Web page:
UTCS Colloquium: Gerard Huet/INRIA Paris-Rocquencourt:"Relational Programming," TAY 3.128, Monday, October 12, 2009, 3:00 p.m.

Contact Name: 
Jenna Whitney
Oct 12, 2009 3:00pm - 4:00pm

Sign-up schedule for this speaker is at http://www.cs.utexas



Type of Talk: UTCS Colloquium

Speaker/Affiliation: Gerard Huet/INR

IA Paris-Rocquencourt

Date/Time: Monday, October 12, 2009, 3:00 p.


Location: TAY  3.128

Host: Jayadev Misra

Talk Ti

tle: "Relational Programming"

Talk Abstract:

We pre

sent in this talk a new paradigm for relational programming, using a conce

pt of "Effective Eilenberg Machines". Eilenberg machines were d

efined 35 years ago by Samuel Eilenberg as a generalisation of finite state
automata, which has not so far attracted the attention we think it rightl

y deserves. An Eilenberg machine consists in two components. Its control co

mponent is similar to a non-deterministic finite state automaton, whose tr

ansitions are labeled with symbols from a set of action generators. Its com

putation component consists in a semantic attachment of actions generators

to binary relations over some data domain. These relations are effectively

presented as algorithms mapping a data value to a lazily computed stream of
related data values. Such machines are doubly non-deterministic, and may

be simulated by a sequential reactive engine which completely explores the

state space. Various meta-theoretic properties lead to a variety of explora

tion strategies. For instance, an important family of Finite Eilenberg Mac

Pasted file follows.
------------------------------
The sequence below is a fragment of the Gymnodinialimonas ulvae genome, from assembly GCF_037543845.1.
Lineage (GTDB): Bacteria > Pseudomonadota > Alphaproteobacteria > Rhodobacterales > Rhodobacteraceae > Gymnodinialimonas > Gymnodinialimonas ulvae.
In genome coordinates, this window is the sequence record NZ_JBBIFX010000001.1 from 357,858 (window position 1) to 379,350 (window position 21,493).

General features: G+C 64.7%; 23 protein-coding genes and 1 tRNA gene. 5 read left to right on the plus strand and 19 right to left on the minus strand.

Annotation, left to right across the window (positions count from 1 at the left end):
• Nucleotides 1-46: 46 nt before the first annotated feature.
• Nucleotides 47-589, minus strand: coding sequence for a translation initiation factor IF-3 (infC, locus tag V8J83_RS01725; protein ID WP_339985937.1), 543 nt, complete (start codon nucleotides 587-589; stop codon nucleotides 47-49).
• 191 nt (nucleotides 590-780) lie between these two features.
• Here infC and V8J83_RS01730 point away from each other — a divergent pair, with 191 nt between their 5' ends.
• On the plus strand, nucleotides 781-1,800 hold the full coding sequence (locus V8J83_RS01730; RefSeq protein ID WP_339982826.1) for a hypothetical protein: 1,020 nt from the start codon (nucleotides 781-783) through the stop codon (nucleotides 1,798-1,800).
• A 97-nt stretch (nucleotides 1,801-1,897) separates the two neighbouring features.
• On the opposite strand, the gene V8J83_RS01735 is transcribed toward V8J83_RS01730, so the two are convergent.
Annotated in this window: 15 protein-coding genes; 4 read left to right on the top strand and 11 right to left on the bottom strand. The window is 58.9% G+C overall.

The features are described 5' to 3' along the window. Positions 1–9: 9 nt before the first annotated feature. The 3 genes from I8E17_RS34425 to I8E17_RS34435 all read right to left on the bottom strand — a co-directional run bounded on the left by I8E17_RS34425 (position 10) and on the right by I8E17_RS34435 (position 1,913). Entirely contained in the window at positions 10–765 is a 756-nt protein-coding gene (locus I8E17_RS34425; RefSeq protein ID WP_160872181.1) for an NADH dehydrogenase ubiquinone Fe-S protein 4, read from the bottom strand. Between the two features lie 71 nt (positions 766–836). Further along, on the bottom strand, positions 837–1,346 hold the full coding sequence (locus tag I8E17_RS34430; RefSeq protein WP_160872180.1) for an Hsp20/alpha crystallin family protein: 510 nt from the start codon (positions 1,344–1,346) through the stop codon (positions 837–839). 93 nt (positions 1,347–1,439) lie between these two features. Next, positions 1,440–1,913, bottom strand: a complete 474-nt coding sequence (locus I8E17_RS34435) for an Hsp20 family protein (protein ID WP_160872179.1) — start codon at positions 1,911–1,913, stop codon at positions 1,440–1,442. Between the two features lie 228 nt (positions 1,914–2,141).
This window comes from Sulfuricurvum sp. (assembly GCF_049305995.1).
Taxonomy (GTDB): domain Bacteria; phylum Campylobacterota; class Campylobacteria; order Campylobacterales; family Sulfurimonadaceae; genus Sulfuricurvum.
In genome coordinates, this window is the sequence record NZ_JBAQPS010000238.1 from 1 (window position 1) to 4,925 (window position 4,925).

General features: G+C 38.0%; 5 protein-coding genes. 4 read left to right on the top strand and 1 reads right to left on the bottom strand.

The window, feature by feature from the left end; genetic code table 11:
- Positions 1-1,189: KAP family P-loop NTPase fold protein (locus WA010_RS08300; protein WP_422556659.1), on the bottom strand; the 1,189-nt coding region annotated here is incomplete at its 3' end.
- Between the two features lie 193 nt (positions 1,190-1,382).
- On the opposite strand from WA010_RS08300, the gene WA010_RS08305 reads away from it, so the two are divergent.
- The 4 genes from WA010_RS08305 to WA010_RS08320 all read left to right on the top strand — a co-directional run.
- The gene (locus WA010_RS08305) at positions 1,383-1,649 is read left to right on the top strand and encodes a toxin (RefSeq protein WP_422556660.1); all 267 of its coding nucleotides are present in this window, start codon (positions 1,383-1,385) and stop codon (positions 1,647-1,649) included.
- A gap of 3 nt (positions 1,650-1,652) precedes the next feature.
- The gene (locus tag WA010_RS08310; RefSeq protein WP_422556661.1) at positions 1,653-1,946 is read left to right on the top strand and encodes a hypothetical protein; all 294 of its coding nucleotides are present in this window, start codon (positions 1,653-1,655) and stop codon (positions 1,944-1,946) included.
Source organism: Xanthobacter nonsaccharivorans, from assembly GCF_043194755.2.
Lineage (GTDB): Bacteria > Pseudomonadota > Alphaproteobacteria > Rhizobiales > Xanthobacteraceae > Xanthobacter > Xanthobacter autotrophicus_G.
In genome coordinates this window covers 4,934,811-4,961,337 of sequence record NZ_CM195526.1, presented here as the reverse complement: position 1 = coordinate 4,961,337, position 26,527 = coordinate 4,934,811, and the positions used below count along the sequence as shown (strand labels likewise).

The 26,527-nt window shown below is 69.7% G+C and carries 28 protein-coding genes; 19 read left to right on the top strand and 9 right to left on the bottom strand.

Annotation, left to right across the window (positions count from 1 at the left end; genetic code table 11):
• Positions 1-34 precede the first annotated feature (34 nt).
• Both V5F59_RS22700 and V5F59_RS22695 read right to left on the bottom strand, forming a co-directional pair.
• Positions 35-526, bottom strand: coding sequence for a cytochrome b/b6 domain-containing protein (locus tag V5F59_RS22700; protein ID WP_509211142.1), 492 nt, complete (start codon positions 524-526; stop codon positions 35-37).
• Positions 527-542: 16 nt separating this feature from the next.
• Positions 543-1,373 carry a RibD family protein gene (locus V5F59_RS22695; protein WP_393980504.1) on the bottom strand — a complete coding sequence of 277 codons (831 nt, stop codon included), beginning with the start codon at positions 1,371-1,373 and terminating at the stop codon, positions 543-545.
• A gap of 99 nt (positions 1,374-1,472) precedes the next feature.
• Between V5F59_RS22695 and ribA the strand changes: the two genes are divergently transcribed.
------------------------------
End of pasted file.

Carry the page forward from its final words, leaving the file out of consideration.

hines enjoy an efficient simulation by
a purely iterative bottom-up se

arch. Effective Eilenberg Machines define a characteristic relation over th

eir data domain, which may be
used as semantic assignment for higher-

level machines, leading to a concept of composition of modular machines. A
high level language extending regular expressions permits the applicative

description of the control component, compiling into finite-state automata

. An equational semantics axiomatizes the machine actions within V. Pratt''

s action algebras, an equational variety which is a conservative extension
of Kleene algebras. This conceptual apparatus has been developed as joint

research with Benoît Razet.

In a second part of the talk

, we present applications of this methodology to computational linguistics.
The Zen toolkit provides i
an OCaml library of inductive data structu

res and applicative algorithms, allowing concise and efficient implementat

ion of lexicons, morpho-phonemic transformations, and shallow parsers. An
application to a Sanskrit segmenting tagger will be demonstrated.

Speaker Bio:
Gerard Huet is a Director of Research at INRIA Paris-R

ocquencourt. His
research interests span a broad range: logic, comput

ation theory,
algorithmics, formal methods, programming languages,
engineering, linguistics engineering, knowledge engineerin

applications of computers in humanities, arts, social sciences a

life sciences. He has been involved in such ground-breaking work as

the development of the Caml functional programming language, the
Coq proof assistant, and the Zen toolkit for finite-state computation.
He has won many awards, among them: Herbrand award, Honorary do

by Chalmers University in Göteborg and the the EATCS Awa